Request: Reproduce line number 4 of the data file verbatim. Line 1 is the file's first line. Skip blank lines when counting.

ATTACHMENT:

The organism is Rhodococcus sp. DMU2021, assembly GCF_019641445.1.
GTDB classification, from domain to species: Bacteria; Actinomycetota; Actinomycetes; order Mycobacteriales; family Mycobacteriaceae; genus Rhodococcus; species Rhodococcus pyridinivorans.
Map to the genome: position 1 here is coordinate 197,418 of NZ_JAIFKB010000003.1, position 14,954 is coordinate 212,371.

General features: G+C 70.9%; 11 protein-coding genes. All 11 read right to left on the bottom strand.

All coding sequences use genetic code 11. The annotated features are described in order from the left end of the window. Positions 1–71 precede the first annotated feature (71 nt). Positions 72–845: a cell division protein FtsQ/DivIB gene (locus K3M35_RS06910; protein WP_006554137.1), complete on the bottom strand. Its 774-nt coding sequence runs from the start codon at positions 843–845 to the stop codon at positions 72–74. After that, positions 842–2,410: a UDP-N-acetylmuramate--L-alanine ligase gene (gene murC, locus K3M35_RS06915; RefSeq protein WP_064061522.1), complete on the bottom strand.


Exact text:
General features: G+C 70.9%; 11 protein-coding genes. All 11 read right to left on the bottom strand.